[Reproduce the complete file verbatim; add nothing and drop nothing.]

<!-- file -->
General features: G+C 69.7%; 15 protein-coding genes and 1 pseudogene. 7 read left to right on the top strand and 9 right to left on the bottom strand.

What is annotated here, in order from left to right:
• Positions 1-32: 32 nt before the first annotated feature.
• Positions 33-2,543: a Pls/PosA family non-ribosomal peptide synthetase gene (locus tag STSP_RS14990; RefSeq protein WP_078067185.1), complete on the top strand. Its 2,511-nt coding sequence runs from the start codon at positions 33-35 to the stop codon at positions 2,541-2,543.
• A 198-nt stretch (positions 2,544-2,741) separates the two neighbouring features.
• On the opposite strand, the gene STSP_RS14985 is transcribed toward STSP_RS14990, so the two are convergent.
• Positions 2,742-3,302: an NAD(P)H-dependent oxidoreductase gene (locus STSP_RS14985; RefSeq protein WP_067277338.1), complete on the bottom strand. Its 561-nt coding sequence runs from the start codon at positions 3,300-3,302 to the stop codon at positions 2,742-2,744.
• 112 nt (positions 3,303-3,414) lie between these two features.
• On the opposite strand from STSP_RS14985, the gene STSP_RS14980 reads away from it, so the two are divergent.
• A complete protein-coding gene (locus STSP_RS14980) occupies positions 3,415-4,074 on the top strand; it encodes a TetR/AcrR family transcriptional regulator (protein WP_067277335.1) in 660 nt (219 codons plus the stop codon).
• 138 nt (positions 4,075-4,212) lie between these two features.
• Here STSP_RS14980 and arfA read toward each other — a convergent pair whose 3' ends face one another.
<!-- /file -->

General features: G+C 69.7%; 15 protein-coding genes and 1 pseudogene. 7 read left to right on the top strand and 9 right to left on the bottom strand.

What is annotated here, in order from left to right:
• Positions 1-32: 32 nt before the first annotated feature.
• Positions 33-2,543: a Pls/PosA family non-ribosomal peptide synthetase gene (locus tag STSP_RS14990; RefSeq protein WP_078067185.1), complete on the top strand. Its 2,511-nt coding sequence runs from the start codon at positions 33-35 to the stop codon at positions 2,541-2,543.
• A 198-nt stretch (positions 2,544-2,741) separates the two neighbouring features.
• On the opposite strand, the gene STSP_RS14985 is transcribed toward STSP_RS14990, so the two are convergent.
• Positions 2,742-3,302: an NAD(P)H-dependent oxidoreductase gene (locus STSP_RS14985; RefSeq protein WP_067277338.1), complete on the bottom strand. Its 561-nt coding sequence runs from the start codon at positions 3,300-3,302 to the stop codon at positions 2,742-2,744.
• 112 nt (positions 3,303-3,414) lie between these two features.
• On the opposite strand from STSP_RS14985, the gene STSP_RS14980 reads away from it, so the two are divergent.
• A complete protein-coding gene (locus STSP_RS14980) occupies positions 3,415-4,074 on the top strand; it encodes a TetR/AcrR family transcriptional regulator (protein WP_067277335.1) in 660 nt (219 codons plus the stop codon).
• 138 nt (positions 4,075-4,212) lie between these two features.
• Here STSP_RS14980 and arfA read toward each other — a convergent pair whose 3' ends face one another.